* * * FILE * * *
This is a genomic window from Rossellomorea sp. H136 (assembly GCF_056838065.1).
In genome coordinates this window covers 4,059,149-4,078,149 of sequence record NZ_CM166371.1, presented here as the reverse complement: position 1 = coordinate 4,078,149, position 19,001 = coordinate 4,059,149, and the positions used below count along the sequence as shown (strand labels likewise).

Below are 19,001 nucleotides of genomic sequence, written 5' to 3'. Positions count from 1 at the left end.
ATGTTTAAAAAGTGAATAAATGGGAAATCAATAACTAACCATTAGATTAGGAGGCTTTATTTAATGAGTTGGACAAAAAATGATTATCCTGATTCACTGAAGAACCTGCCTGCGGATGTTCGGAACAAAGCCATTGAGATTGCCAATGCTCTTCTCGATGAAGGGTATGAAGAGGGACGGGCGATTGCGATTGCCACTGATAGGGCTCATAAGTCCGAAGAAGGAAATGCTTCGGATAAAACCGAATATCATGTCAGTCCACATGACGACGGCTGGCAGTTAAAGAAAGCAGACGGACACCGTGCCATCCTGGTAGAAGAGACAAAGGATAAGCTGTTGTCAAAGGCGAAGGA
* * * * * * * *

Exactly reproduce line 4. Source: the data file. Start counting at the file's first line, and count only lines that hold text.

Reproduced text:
ATGTTTAAAAAGTGAATAAATGGGAAATCAATAACTAACCATTAGATTAGGAGGCTTTATTTAATGAGTTGGACAAAAAATGATTATCCTGATTCACTGAAGAACCTGCCTGCGGATGTTCGGAACAAAGCCATTGAGATTGCCAATGCTCTTCTCGATGAAGGGTATGAAGAGGGACGGGCGATTGCGATTGCCACTGATAGGGCTCATAAGTCCGAAGAAGGAAATGCTTCGGATAAAACCGAATATCATGTCAGTCCACATGACGACGGCTGGCAGTTAAAGAAAGCAGACGGACACCGTGCCATCCTGGTAGAAGAGACAAAGGATAAGCTGTTGTCAAAGGCGAAGGA